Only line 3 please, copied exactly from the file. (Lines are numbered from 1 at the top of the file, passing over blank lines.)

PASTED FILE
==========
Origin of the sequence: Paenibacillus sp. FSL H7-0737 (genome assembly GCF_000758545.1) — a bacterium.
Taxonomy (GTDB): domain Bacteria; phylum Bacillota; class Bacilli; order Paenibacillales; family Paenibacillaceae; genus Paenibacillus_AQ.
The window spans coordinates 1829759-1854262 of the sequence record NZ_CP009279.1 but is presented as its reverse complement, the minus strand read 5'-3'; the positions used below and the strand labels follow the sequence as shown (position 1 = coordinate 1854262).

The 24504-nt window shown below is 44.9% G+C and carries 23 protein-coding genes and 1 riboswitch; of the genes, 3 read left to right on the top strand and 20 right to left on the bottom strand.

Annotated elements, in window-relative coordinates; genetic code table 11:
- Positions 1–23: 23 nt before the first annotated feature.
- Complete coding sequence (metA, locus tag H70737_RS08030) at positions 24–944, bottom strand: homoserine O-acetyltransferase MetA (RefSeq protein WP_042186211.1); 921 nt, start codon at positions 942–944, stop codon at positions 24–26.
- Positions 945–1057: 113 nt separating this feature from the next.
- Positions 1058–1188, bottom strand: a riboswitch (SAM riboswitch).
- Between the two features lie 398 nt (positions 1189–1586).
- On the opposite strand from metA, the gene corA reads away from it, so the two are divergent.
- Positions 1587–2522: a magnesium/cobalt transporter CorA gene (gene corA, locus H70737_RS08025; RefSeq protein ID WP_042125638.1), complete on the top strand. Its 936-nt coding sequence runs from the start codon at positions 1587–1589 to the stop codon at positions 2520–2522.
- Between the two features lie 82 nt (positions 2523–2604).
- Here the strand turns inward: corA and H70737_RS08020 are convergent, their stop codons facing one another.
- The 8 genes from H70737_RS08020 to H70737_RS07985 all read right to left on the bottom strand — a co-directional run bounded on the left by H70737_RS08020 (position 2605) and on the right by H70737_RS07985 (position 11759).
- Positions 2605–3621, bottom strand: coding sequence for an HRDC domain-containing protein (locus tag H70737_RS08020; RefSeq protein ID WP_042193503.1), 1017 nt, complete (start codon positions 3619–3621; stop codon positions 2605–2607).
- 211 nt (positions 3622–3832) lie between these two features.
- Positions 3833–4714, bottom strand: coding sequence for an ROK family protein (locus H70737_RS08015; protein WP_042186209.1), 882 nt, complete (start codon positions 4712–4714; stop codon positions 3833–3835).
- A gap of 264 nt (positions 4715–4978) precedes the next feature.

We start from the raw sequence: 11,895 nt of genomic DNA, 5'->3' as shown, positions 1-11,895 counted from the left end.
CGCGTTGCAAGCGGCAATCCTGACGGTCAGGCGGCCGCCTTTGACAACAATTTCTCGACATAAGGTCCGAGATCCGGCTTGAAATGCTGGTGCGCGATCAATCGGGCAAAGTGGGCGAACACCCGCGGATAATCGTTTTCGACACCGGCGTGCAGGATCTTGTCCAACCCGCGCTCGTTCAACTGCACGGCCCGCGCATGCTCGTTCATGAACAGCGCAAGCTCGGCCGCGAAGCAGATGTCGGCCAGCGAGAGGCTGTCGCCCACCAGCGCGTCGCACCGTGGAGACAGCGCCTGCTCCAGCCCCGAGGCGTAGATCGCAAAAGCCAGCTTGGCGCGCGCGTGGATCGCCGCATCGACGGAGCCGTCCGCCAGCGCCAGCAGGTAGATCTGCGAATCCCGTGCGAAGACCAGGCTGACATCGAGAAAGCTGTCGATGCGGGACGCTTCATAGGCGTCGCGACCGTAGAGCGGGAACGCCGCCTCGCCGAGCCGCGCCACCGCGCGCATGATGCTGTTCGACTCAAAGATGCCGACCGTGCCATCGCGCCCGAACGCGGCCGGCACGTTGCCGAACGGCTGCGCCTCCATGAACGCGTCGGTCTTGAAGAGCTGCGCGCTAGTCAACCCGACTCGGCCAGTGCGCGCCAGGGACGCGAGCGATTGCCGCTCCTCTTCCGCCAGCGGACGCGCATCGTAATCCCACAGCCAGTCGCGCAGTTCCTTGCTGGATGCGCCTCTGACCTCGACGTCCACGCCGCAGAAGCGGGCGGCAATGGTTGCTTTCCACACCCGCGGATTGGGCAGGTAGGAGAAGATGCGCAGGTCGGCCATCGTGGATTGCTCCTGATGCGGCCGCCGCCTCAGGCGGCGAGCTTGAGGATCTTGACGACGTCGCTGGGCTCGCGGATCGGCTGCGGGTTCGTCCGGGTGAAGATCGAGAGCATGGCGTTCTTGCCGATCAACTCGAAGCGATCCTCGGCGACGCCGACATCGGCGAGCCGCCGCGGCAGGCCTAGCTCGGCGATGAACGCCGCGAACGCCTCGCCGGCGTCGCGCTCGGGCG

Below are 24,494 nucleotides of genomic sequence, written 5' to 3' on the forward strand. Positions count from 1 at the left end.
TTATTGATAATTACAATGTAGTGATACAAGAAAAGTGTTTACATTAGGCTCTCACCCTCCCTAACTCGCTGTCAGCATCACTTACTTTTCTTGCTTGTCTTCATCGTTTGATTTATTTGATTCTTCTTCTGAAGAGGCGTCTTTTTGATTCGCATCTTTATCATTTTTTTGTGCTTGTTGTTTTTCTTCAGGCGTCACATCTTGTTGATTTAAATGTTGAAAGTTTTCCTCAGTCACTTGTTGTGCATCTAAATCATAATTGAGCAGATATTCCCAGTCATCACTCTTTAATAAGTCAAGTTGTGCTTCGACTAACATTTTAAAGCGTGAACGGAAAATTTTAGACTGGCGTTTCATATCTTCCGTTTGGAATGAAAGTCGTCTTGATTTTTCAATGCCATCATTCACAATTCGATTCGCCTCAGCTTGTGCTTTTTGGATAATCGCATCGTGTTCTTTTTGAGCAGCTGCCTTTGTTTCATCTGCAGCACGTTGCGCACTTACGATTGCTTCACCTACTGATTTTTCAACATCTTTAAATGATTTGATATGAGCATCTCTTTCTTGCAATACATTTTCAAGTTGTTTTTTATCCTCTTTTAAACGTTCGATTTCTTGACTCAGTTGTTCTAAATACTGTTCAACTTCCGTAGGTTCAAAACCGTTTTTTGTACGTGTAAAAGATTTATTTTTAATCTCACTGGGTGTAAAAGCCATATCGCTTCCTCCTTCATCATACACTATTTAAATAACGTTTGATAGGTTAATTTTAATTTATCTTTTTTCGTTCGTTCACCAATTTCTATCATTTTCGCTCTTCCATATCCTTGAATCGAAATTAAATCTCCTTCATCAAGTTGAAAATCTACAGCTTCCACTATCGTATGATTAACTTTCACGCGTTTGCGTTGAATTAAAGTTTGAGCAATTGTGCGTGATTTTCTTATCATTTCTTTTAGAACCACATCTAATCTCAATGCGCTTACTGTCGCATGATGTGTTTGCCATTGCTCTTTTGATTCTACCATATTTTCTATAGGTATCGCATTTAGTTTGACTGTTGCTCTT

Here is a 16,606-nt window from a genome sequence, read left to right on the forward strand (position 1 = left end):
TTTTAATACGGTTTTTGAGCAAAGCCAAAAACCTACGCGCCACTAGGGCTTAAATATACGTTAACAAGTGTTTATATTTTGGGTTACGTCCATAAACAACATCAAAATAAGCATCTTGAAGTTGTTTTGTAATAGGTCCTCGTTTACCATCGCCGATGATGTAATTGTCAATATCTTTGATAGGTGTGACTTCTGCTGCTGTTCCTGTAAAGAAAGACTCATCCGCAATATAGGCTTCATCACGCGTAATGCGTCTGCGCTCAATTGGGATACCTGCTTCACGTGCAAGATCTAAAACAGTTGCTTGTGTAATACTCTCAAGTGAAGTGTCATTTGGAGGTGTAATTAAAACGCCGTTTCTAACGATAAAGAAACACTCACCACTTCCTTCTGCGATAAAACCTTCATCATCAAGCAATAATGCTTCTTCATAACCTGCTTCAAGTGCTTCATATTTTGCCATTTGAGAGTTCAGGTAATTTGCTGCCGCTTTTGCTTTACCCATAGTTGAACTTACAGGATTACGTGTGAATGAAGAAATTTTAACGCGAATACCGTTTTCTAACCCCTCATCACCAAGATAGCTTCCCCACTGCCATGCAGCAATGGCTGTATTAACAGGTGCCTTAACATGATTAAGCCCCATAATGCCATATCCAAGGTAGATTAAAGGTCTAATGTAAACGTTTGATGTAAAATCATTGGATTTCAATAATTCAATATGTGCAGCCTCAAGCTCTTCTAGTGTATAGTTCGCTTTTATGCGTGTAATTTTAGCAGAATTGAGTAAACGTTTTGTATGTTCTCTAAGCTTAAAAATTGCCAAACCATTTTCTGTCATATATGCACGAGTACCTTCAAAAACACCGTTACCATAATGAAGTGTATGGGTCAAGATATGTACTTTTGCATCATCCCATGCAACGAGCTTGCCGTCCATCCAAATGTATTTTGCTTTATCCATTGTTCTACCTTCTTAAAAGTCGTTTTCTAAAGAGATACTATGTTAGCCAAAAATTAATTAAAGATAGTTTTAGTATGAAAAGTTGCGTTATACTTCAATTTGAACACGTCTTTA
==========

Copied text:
The window spans coordinates 1829759-1854262 of the sequence record NZ_CP009279.1 but is presented as its reverse complement, the minus strand read 5'-3'; the positions used below and the strand labels follow the sequence as shown (position 1 = coordinate 1854262).